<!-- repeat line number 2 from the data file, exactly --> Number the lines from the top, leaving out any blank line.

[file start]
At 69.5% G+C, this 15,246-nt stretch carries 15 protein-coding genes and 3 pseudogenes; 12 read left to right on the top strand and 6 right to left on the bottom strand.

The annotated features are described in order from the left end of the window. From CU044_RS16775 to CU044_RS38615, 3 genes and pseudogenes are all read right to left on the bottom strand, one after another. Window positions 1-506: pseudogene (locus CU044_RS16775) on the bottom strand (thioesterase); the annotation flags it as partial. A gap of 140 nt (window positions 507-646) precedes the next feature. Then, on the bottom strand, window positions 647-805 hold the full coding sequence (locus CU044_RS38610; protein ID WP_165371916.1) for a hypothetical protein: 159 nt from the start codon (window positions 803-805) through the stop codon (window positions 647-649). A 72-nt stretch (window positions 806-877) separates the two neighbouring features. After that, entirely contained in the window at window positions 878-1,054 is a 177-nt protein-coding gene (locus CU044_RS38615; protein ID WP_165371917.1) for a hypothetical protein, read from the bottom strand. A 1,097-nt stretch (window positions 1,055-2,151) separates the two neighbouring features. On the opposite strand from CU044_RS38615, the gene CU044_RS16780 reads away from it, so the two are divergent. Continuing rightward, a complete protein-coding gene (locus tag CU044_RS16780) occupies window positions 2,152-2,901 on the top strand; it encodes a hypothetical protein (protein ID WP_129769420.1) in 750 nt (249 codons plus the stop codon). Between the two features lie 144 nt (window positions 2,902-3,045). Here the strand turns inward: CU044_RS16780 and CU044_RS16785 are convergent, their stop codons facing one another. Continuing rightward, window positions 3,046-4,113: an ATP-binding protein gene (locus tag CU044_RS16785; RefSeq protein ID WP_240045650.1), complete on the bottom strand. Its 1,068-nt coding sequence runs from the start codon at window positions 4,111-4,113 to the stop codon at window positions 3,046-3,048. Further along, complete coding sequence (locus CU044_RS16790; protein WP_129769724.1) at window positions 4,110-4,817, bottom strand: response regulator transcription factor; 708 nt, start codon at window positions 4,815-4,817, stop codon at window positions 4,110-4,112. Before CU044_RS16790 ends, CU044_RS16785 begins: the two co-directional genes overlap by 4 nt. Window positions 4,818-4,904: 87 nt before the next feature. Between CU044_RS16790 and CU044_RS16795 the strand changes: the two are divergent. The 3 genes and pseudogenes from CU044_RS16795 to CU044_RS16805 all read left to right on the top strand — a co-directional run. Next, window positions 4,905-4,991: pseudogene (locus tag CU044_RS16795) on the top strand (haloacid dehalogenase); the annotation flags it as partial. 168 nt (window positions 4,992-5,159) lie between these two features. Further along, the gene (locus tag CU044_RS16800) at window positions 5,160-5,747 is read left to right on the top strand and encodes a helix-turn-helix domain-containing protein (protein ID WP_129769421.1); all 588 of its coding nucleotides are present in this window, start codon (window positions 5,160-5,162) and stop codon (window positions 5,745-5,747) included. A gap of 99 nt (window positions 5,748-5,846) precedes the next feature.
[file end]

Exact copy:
The annotated features are described in order from the left end of the window. From CU044_RS16775 to CU044_RS38615, 3 genes and pseudogenes are all read right to left on the bottom strand, one after another. Window positions 1-506: pseudogene (locus CU044_RS16775) on the bottom strand (thioesterase); the annotation flags it as partial. A gap of 140 nt (window positions 507-646) precedes the next feature. Then, on the bottom strand, window positions 647-805 hold the full coding sequence (locus CU044_RS38610; protein ID WP_165371916.1) for a hypothetical protein: 159 nt from the start codon (window positions 803-805) through the stop codon (window positions 647-649). A 72-nt stretch (window positions 806-877) separates the two neighbouring features. After that, entirely contained in the window at window positions 878-1,054 is a 177-nt protein-coding gene (locus CU044_RS38615; protein ID WP_165371917.1) for a hypothetical protein, read from the bottom strand. A 1,097-nt stretch (window positions 1,055-2,151) separates the two neighbouring features. On the opposite strand from CU044_RS38615, the gene CU044_RS16780 reads away from it, so the two are divergent. Continuing rightward, a complete protein-coding gene (locus tag CU044_RS16780) occupies window positions 2,152-2,901 on the top strand; it encodes a hypothetical protein (protein ID WP_129769420.1) in 750 nt (249 codons plus the stop codon). Between the two features lie 144 nt (window positions 2,902-3,045). Here the strand turns inward: CU044_RS16780 and CU044_RS16785 are convergent, their stop codons facing one another. Continuing rightward, window positions 3,046-4,113: an ATP-binding protein gene (locus tag CU044_RS16785; RefSeq protein ID WP_240045650.1), complete on the bottom strand. Its 1,068-nt coding sequence runs from the start codon at window positions 4,111-4,113 to the stop codon at window positions 3,046-3,048. Further along, complete coding sequence (locus CU044_RS16790; protein WP_129769724.1) at window positions 4,110-4,817, bottom strand: response regulator transcription factor; 708 nt, start codon at window positions 4,815-4,817, stop codon at window positions 4,110-4,112. Before CU044_RS16790 ends, CU044_RS16785 begins: the two co-directional genes overlap by 4 nt. Window positions 4,818-4,904: 87 nt before the next feature. Between CU044_RS16790 and CU044_RS16795 the strand changes: the two are divergent. The 3 genes and pseudogenes from CU044_RS16795 to CU044_RS16805 all read left to right on the top strand — a co-directional run. Next, window positions 4,905-4,991: pseudogene (locus tag CU044_RS16795) on the top strand (haloacid dehalogenase); the annotation flags it as partial. 168 nt (window positions 4,992-5,159) lie between these two features. Further along, the gene (locus tag CU044_RS16800) at window positions 5,160-5,747 is read left to right on the top strand and encodes a helix-turn-helix domain-containing protein (protein ID WP_129769421.1); all 588 of its coding nucleotides are present in this window, start codon (window positions 5,160-5,162) and stop codon (window positions 5,745-5,747) included. A gap of 99 nt (window positions 5,748-5,846) precedes the next feature.